Germs and bacteria aren't the only worrisome parts of the bathroom. From how you wipe to how you wash, common mistakes could put your health on the line
Considering the fact that you go to the bathroom multiple times per day, you’d think you’ve got this ladies room business down. Turns out, there are quite a few things that can go wrong during your trips to the latrine that may increase your risk of infection, irritation, and illness. No thank you!
Here, five bathroom mistakes you may be making and how to correct them with healthy habits.
Spending some extra stall-time scrolling through your Twitter feed is one thing (oh come on, we all do it). But if you’re actually straining, you could be putting yourself at risk for hemorrhoids—painful, swollen veins in your anus that can bleed. “If you’re having a hard time having a bowel movement, get up, walk around, and come back,” says Anish Sheth, M.D., a gastroenterologist and author of What’s Your Poo Telling You? “Walking around can stimulate the intestines to move things downstream, and also help you relax so you don’t have to force things out.” If you regularly strain when going to the bathroom, take a closer look at your diet. Make sure you’re getting enough fiber, about 25 to 30 grams per day, as well as ample water.
When it comes to wiping, less is more and not just because it keeps you from replacing the toilet paper roll every other day. “Overwiping can irritate the perianal skin and lead to small abrasions that trigger inflammation and itching,” Sheth says. One or two wipes are all it takes, he says. If you need to wipe more than that you may not have completely emptied your system or you could be constipated (in which case, up your fiber and water intake like you would to prevent hemorrhoids). If you still require more than a few wipes, consider switching to wet toilet paper or unscented baby wipes. “Moist wipes decrease the friction of wiping and cause less irritation,” Sheth says.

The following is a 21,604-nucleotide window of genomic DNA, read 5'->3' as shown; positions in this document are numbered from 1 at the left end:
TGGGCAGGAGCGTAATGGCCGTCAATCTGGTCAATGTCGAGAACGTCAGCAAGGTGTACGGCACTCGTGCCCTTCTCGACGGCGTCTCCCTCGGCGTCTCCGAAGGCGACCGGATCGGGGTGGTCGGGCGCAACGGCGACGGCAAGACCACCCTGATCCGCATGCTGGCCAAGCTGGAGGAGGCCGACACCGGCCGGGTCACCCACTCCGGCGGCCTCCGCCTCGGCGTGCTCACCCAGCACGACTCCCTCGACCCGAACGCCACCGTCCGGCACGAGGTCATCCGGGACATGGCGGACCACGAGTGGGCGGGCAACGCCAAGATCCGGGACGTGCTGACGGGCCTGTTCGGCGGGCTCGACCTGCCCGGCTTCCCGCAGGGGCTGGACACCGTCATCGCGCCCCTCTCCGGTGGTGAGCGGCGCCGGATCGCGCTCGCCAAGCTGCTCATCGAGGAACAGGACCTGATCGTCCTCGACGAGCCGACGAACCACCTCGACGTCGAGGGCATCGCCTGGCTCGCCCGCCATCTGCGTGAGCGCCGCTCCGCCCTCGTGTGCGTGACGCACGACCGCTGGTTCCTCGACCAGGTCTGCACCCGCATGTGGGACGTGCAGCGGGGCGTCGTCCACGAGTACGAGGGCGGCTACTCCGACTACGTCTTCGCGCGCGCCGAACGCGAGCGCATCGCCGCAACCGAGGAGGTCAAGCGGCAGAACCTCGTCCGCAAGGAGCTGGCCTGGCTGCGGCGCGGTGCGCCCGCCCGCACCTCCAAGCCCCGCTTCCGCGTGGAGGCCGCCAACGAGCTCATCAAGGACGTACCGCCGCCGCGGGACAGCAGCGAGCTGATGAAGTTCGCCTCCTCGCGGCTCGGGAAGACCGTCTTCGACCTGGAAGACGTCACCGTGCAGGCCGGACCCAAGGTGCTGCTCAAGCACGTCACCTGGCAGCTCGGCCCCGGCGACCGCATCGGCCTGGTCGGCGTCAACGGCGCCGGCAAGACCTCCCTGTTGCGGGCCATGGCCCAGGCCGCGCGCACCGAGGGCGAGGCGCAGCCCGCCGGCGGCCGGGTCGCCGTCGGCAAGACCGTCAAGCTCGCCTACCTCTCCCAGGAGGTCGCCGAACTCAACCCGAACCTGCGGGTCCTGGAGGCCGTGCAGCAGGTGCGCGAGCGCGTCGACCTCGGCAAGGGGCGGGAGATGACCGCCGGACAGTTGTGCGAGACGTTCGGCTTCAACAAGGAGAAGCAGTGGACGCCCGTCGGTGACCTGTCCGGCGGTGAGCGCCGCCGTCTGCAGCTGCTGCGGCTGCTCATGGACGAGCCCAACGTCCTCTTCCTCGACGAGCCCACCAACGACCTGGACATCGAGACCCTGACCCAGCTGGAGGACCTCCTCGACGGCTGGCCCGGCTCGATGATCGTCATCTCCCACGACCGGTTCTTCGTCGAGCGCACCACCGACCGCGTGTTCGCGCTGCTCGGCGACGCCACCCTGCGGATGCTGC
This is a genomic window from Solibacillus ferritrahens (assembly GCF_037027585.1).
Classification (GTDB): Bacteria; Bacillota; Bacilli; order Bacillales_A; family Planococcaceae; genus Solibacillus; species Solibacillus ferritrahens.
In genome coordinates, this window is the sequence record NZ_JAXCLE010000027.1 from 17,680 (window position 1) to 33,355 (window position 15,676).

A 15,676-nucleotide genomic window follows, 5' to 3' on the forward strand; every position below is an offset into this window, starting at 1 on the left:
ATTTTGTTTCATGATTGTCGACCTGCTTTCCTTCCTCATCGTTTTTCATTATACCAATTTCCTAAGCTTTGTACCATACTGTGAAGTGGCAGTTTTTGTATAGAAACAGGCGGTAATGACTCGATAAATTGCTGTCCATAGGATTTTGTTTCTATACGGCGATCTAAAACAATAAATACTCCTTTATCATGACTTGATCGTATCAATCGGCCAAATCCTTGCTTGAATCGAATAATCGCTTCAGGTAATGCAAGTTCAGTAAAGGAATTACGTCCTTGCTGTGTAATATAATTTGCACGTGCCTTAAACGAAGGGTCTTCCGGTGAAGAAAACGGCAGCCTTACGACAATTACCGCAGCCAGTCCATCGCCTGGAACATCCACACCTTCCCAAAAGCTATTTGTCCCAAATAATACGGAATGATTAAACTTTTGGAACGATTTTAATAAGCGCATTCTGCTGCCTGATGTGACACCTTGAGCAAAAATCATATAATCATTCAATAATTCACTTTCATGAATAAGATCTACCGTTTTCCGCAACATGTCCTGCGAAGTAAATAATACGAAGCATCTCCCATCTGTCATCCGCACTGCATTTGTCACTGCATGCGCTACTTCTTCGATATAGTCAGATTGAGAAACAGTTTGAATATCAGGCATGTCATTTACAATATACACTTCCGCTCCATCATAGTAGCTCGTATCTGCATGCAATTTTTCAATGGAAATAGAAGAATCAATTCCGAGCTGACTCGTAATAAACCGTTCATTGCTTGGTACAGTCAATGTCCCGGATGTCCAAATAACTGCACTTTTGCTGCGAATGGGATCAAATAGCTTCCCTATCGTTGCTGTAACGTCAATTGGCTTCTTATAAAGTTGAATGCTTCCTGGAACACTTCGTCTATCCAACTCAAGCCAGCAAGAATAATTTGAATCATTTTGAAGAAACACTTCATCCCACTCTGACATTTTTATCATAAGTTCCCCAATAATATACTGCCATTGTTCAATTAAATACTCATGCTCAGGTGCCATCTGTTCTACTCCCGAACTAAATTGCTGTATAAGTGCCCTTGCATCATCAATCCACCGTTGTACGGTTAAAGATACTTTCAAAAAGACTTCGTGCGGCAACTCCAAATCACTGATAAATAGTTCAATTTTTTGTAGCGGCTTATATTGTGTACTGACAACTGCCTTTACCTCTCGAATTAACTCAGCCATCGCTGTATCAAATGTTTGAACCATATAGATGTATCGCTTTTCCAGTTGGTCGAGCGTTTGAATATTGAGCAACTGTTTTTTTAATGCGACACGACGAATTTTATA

They might as well be called germ blowers: A recent study found that jet air dryers spread 27 times as many microbes as paper towels and nearly five times more bacteria than warm-air blowers, according to researchers from the U.K. Scientists found higher amounts of germs in the air around both types of dryers—they could still detect the bugs 15 minutes after use—than around paper towel dispensers. Your best bet: Grab a paper towel to dry off your mitts and head for the door ASAP to reduce your exposure to the swirling airborne bacteria. Besides a hand dryer, here are 10 Personal Items You Don't Want to Share!
You’ve been doing it since mastering potty training, but after peeing, many women still wipe in the wrong direction. “Always wipe from front to back,” says Alyssa Dweck, M.D., an ob-gyn and author of V is for Vagina. “Wiping from back to front can bring bacteria from the rectum toward the urethra and increase your chances of a urinary tract infection.” And, since women’s urethras are relatively short (men’s run along the length of their penis), bacteria can easily travel into your bladder and make a miserable UTI more likely. This may not be shocking, but these 4 Causes of Urinary Tract Infections are pretty surprising!
Just because there are products that can make your lady bits smell fresh as a flower doesn’t mean you should use them. “The vagina doesn’t need to be excessively cleansed and refreshed with soaps, washes, sprays and wipes, which can actually disrupt the normal pH balance and lead to itching, irritation, and rash,” Dweck says. Simply wash with mild soap and water when showering or bathing (pssst! Using mild cleansers is one of 7 Ways to Keep Your Vagina Young). One tool that can help? A hair dryer to wick away excess moisture. “Use it on a low, cool setting after bathing if you’re prone to infection or irritation,” she adds. And cleansers aren't the only things to avoid using on your vagina—here are 10 More Things to Never Put Near Your Vagina!)